“Originally a fort, the building, constructed around 1640-1645, was situated near what became the village of Fox Chase on a steep hill southwest of the Pennypack Creek.” PROVE IT!

    “Ury House was built of stone quarried nearby by Swedish refugees who had sailed up the Delaware River and then the Pennypack in the early 1640s. It was said that the settlers arrived there by accident because they were sailing on the Delaware River during the evening and mistook the Pennypack Creek for their intended landing at Christiana, Delaware…” PROVE IT!

    “The Swedes quickly constructed a building of stone to protect themselves from the Lenni-Lenape, although they generally maintained friendly relations with local Native Americans…” PROVE IT!

    “The stronghold also provided refuge when interloping Dutchmen from the Hudson Valley came down to the region to cause trouble. The Swedes used the structure as a fort, trading-post, and government house, since the settlers were scattered in huts and log cabins all around the dense forest that became Northeast Philadelphia…” PROVE IT!

    “The blockhouse was the core of what eventually became the Ury House mansion…” PROVE IT!

    “English colonists later took over the settlement and its blockhouse. Jacob Taylor, the surveyor general of Pennsylvania from 1725 to 1737, bought the estate in 1728 and added another wing to the house. He later sold the dwelling to Miers Fisher, a Quaker lawyer…” PROVE IT!

    If you pick it up from the Miers Fisher ownership going foward, then you have a fairly good narative, but before that, I challenge you or anyone else to prove it.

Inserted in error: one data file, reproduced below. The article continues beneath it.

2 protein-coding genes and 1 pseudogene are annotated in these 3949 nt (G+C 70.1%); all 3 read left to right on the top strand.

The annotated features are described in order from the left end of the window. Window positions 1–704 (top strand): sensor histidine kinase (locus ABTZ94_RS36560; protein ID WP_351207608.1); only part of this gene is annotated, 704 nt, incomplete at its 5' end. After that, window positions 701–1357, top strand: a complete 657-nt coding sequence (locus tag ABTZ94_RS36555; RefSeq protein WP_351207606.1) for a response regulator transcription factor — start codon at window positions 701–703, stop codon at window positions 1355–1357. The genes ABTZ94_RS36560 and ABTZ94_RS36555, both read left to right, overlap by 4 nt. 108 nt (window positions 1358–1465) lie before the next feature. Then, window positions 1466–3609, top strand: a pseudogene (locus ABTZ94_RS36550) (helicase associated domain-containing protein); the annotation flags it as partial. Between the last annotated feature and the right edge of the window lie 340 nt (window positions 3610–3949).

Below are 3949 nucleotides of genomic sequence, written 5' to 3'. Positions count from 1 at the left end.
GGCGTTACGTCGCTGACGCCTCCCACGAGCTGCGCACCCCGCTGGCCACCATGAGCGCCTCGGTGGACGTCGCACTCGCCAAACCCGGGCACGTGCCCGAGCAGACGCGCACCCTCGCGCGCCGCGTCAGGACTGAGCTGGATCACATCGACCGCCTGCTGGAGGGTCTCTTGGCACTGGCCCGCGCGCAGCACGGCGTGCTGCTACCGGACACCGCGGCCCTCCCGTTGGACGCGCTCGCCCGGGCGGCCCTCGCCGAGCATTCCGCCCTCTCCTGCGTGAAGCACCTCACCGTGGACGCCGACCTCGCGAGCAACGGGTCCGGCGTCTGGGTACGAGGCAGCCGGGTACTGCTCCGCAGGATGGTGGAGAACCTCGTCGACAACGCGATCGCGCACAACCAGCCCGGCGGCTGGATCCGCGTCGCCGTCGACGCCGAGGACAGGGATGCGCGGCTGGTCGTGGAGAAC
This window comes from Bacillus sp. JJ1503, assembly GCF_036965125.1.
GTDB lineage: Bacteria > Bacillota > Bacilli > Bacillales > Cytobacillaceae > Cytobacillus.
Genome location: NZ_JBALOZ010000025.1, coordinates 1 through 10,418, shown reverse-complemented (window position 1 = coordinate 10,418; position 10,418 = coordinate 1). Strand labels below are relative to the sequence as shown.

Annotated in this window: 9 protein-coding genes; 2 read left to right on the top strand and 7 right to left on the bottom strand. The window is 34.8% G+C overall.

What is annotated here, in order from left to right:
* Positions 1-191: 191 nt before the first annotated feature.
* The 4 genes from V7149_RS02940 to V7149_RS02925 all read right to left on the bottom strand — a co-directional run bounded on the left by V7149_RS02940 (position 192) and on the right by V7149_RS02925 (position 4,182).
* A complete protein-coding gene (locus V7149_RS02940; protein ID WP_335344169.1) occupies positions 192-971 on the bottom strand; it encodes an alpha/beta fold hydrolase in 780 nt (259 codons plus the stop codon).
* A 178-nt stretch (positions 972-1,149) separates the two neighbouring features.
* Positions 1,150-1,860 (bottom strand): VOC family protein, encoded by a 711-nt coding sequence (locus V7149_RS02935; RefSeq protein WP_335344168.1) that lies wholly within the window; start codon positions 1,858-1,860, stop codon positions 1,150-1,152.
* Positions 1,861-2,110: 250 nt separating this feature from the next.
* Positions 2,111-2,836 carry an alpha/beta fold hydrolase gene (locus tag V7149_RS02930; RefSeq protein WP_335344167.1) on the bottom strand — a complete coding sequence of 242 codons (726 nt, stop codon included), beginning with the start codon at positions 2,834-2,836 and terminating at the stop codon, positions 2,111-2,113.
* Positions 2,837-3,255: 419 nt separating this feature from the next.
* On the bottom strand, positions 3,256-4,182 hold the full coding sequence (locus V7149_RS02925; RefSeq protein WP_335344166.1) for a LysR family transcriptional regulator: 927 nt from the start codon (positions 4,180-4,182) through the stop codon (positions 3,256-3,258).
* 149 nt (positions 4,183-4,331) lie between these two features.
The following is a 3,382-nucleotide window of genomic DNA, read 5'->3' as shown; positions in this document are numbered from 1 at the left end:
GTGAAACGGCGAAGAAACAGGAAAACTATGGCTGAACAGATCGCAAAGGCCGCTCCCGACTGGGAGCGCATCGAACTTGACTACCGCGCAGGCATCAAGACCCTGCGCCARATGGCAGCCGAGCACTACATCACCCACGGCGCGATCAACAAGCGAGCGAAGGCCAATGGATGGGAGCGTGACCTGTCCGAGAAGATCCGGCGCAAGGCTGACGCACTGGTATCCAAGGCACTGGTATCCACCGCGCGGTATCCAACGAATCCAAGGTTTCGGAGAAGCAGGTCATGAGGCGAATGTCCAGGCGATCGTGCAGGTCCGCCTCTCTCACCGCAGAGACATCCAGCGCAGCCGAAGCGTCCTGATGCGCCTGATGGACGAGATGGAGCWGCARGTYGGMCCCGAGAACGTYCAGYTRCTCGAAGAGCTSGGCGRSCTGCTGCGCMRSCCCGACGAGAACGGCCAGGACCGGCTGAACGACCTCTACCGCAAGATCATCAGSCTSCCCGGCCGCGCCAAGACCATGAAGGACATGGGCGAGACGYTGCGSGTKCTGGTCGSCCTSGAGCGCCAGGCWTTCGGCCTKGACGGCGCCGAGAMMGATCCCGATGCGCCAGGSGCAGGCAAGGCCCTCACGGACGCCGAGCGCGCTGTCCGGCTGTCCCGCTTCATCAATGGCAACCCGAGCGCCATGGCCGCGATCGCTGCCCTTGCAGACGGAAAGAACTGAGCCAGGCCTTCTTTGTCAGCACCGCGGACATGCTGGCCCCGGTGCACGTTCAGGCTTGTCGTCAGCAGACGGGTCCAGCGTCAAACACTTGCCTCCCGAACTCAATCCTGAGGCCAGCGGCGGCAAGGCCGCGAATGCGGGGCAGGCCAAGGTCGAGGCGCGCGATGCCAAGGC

I am willing to make a wager: my oldest book against your oldest book. Winner keeps both.

    I give you one day to take this bet: you have 90 days to prove the historical accuracy in your narrative or surrender the oldest book in your collection, additionally should you lose, make the necessary retractions of the fictional sections.

    J.M.

    • Wow. Is this a joke? If not, you may be right and you may be wrong but what a tawdry way to respond. Do you react like this wherever you go when you disagree with someone, making such a public scene?

    • Dear Mr. Menkevich,
      Trying to discern what exactly your point is here. Are you saying that
      Ury House is not historically significant and Philadelphians are better served with less open space and more apartment buildings and less history remembered. I am not a professional researcher just an ordinary person who likes history and has a penchant for old houses that dates back to my childhood. It seems a fair bit of the information in this piece can be found in The Colonial Homes of Philadelphia by Eberlain and Lippincott. Is this book just some nice folklore? Along with the author of this piece, I mourn Philadelphia history obliterated. I had the privilege to grow up across the street from colonial Fairfield in Logan and Woodfield to the north. Fairfield being the summer home of Henry/Elizabeth Drinker and the birthplace of Edward Drinker Cope one of our nations earliest paleontologist. All lost to development.

      • Took the words right out of my mouth Beasiex. Take care.

      • Joseph J. Menkevich

        To All, I apologize for the late response, but I did post this 26 October 2017 – about 9 days ago. It was not approved by Hidden City to be viewed – and so I just forgot about it. I just happened to look today.

        When I first posted, I kind of expected my response might be received as ”tawdry.” But I am a grumpy old man and so …

        But as a researcher, a preservationist and someone who petitions the City to nominate property for historic designation, when I read this Ury-House story back in October at 5:02 am,I blew my top.

        It is a wonderfully written romantic piece of work, but too erroneous to be considered as a foot-note in a scholarly journal or quoted as a source in a Nomination for Historic Designation.

        I am not attacking the author. I am attacking his poorly researched article.

        My point here is: that since the Ury House is gone – it is easy to make all these several “historical” assertions and to do so unchallenged.